Novice users will appreciate the ability to access all of this using a single sign-in, but just about everybody reading this article doubtlessly has a setup that works for them already (Gmail, Dropbox, and Chrome Sync, for myself). There's nothing about these services in iCloud that's compelling enough to make a contented Gmail user switch, and there are indeed some reasons not to, including the fact that email storage space comes out of the same 5GB pool as everything else.

Other iCloud services are of a bit more interest to people who already have email accounts and calendars, though again little of it is truly new. Find My Mac is an extension of the Find My iPhone tool, which can be used to locate, lock, or remotely wipe a misplaced or stolen device - we'll talk about how it works a bit later when we discuss iCloud.com.

Back to My Mac, a MobileMe import, uses OS X’s built in Screen Sharing and FIle Sharing functionality to share the screen and the files of two Macs on two different networks. You can limit or expand its functionality by enabling, disabling, and configuring the Screen Sharing (or Remote Management) and File Sharing services as you see fit - it's one of the few iCloud services that needs some extra configuration after you turn it on. Once you have two Macs connected to an iCloud account with the same Apple ID, they will show up in each others’ Finder sidebars under Shared, which allows for easy screen and/or file sharing based on how you’ve configured them. Back to My Mac uses IPsec to encrypt data sent over the Internet, and uses Kerberos with Digital Certificates for secure authentication.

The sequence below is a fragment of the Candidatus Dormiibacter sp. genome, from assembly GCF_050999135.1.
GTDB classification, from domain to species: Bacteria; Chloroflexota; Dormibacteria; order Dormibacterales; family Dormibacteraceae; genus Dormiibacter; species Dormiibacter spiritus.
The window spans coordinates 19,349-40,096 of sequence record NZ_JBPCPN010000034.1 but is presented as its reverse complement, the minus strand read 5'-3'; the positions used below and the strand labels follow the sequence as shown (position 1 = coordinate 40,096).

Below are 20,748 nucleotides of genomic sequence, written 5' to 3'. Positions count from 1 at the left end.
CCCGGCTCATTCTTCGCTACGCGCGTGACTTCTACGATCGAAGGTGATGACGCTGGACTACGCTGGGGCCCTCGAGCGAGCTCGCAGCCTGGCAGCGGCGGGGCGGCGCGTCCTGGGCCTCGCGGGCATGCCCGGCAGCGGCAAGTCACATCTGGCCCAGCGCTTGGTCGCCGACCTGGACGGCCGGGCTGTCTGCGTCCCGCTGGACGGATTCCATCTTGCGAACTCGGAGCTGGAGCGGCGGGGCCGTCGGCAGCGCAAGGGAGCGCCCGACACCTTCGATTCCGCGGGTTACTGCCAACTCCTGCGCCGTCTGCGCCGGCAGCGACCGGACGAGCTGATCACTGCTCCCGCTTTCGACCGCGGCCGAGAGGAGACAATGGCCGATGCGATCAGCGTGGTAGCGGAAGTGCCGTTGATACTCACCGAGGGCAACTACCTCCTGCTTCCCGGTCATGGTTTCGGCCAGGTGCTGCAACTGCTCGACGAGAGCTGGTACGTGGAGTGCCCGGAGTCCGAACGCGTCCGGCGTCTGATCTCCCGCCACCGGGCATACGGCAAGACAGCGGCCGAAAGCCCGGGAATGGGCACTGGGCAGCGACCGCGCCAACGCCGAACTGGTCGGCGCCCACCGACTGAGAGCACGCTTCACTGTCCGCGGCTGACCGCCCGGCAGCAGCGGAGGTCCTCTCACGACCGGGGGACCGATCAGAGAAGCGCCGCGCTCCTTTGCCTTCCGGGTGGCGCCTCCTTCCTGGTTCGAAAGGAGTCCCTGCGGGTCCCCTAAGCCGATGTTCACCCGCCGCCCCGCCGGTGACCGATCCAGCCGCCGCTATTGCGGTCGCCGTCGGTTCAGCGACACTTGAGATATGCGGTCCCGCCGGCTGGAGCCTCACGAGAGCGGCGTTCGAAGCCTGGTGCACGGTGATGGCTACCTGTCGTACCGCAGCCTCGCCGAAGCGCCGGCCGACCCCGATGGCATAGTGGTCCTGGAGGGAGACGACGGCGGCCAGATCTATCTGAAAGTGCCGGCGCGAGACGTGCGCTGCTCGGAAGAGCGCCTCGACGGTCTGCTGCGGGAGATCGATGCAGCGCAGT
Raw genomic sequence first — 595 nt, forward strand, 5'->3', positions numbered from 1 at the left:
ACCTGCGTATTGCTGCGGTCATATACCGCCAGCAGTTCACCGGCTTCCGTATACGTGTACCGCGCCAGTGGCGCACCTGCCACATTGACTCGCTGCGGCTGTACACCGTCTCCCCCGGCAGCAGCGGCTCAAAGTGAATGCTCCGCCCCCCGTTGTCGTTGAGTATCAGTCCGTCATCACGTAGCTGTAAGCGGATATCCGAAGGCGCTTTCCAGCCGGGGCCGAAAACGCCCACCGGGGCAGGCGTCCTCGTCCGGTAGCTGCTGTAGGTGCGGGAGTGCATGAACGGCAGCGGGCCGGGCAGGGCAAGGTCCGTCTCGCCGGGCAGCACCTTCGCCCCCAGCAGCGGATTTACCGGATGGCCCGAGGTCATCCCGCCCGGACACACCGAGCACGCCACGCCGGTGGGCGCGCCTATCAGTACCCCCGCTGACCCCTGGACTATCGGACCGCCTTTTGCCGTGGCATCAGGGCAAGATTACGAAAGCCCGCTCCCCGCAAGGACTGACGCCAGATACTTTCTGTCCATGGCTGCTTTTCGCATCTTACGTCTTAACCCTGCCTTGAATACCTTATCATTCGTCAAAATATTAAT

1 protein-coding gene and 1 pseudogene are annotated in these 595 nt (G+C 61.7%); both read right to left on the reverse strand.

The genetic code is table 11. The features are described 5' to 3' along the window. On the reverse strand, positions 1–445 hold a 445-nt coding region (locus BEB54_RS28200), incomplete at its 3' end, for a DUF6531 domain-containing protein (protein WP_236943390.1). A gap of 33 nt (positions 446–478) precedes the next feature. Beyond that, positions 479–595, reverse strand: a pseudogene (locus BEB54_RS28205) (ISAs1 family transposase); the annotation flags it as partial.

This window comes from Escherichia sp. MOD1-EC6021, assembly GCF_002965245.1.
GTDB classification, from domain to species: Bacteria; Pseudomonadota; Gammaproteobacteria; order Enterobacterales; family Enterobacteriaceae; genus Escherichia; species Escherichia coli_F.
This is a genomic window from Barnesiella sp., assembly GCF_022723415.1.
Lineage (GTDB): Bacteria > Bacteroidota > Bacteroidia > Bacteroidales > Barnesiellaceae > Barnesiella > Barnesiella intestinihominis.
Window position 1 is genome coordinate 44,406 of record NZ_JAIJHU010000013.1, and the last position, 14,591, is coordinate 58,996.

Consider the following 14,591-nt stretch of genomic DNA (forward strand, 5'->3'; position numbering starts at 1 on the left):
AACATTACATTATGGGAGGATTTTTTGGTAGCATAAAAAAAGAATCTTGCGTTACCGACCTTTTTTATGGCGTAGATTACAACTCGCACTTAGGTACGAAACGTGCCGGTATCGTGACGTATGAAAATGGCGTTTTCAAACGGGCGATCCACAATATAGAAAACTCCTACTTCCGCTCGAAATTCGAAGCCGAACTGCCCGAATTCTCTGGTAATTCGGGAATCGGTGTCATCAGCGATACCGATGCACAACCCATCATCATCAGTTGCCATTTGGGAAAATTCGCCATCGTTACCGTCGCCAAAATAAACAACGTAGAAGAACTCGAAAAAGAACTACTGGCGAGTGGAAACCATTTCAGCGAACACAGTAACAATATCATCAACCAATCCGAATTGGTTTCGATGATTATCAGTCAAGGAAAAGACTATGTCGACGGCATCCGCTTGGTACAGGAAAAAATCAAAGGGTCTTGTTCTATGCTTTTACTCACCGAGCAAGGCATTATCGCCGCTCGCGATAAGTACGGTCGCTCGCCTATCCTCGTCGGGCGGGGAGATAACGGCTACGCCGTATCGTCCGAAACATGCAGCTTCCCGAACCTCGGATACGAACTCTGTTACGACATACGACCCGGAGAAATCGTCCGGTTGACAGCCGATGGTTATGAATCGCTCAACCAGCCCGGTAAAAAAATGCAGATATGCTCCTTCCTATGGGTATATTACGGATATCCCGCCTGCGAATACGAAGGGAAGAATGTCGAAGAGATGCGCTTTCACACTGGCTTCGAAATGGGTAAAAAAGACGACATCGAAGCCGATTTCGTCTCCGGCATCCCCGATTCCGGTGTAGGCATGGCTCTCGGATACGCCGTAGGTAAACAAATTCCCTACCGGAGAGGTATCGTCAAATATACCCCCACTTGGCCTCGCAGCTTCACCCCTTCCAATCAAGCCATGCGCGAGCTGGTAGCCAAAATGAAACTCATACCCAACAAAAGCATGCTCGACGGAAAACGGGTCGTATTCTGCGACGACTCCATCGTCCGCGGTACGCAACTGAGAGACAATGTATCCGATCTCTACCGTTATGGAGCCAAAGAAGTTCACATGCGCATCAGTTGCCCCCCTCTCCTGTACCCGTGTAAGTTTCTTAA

Photo Stream interfaces with iPhoto 9.2 - current iLife '11 users should be able to pull this update down through Software Update or the App Store now. You can view all your Photo Stream photos within iPhoto, but you can't directly manipulate them without downloading them to your local library. Once you've done that, you can drag the photos back to your Photo Stream to re-upload them.